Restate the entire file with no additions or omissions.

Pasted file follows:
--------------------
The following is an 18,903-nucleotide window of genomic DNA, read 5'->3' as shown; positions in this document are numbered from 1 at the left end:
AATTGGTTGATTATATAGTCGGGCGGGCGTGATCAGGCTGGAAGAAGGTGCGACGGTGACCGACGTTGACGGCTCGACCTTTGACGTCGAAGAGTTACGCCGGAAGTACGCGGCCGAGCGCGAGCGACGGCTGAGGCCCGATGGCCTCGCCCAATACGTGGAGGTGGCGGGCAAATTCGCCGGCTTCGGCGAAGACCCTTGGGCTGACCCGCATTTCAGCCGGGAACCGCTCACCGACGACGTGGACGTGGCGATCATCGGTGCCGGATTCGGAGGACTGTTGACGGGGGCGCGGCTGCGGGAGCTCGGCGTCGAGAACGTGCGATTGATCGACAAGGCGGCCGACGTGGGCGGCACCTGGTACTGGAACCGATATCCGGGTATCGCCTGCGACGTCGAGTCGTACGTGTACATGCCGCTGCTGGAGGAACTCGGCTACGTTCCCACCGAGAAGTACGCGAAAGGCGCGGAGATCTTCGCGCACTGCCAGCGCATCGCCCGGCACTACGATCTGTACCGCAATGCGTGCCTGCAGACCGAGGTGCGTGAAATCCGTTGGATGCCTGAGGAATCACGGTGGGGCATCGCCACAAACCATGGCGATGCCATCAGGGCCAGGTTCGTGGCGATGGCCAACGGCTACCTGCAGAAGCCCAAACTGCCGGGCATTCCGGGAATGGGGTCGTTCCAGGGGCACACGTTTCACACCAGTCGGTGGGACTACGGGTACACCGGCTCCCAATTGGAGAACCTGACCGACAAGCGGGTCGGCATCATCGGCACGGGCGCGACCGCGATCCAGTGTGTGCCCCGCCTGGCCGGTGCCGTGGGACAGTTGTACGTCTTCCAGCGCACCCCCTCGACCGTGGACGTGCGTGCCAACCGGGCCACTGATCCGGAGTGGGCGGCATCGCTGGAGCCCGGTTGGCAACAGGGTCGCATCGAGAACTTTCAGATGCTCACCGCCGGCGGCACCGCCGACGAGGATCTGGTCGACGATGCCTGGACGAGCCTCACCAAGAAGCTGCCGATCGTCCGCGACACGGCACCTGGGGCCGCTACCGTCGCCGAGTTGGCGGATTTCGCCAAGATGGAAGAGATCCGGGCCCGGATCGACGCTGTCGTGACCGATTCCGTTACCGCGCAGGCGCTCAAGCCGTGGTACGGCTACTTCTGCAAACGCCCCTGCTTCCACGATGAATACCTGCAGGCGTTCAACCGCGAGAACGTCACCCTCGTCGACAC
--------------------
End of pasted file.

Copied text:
The following is an 18,903-nucleotide window of genomic DNA, read 5'->3' as shown; positions in this document are numbered from 1 at the left end:
AATTGGTTGATTATATAGTCGGGCGGGCGTGATCAGGCTGGAAGAAGGTGCGACGGTGACCGACGTTGACGGCTCGACCTTTGACGTCGAAGAGTTACGCCGGAAGTACGCGGCCGAGCGCGAGCGACGGCTGAGGCCCGATGGCCTCGCCCAATACGTGGAGGTGGCGGGCAAATTCGCCGGCTTCGGCGAAGACCCTTGGGCTGACCCGCATTTCAGCCGGGAACCGCTCACCGACGACGTGGACGTGGCGATCATCGGTGCCGGATTCGGAGGACTGTTGACGGGGGCGCGGCTGCGGGAGCTCGGCGTCGAGAACGTGCGATTGATCGACAAGGCGGCCGACGTGGGCGGCACCTGGTACTGGAACCGATATCCGGGTATCGCCTGCGACGTCGAGTCGTACGTGTACATGCCGCTGCTGGAGGAACTCGGCTACGTTCCCACCGAGAAGTACGCGAAAGGCGCGGAGATCTTCGCGCACTGCCAGCGCATCGCCCGGCACTACGATCTGTACCGCAATGCGTGCCTGCAGACCGAGGTGCGTGAAATCCGTTGGATGCCTGAGGAATCACGGTGGGGCATCGCCACAAACCATGGCGATGCCATCAGGGCCAGGTTCGTGGCGATGGCCAACGGCTACCTGCAGAAGCCCAAACTGCCGGGCATTCCGGGAATGGGGTCGTTCCAGGGGCACACGTTTCACACCAGTCGGTGGGACTACGGGTACACCGGCTCCCAATTGGAGAACCTGACCGACAAGCGGGTCGGCATCATCGGCACGGGCGCGACCGCGATCCAGTGTGTGCCCCGCCTGGCCGGTGCCGTGGGACAGTTGTACGTCTTCCAGCGCACCCCCTCGACCGTGGACGTGCGTGCCAACCGGGCCACTGATCCGGAGTGGGCGGCATCGCTGGAGCCCGGTTGGCAACAGGGTCGCATCGAGAACTTTCAGATGCTCACCGCCGGCGGCACCGCCGACGAGGATCTGGTCGACGATGCCTGGACGAGCCTCACCAAGAAGCTGCCGATCGTCCGCGACACGGCACCTGGGGCCGCTACCGTCGCCGAGTTGGCGGATTTCGCCAAGATGGAAGAGATCCGGGCCCGGATCGACGCTGTCGTGACCGATTCCGTTACCGCGCAGGCGCTCAAGCCGTGGTACGGCTACTTCTGCAAACGCCCCTGCTTCCACGATGAATACCTGCAGGCGTTCAACCGCGAGAACGTCACCCTCGTCGACAC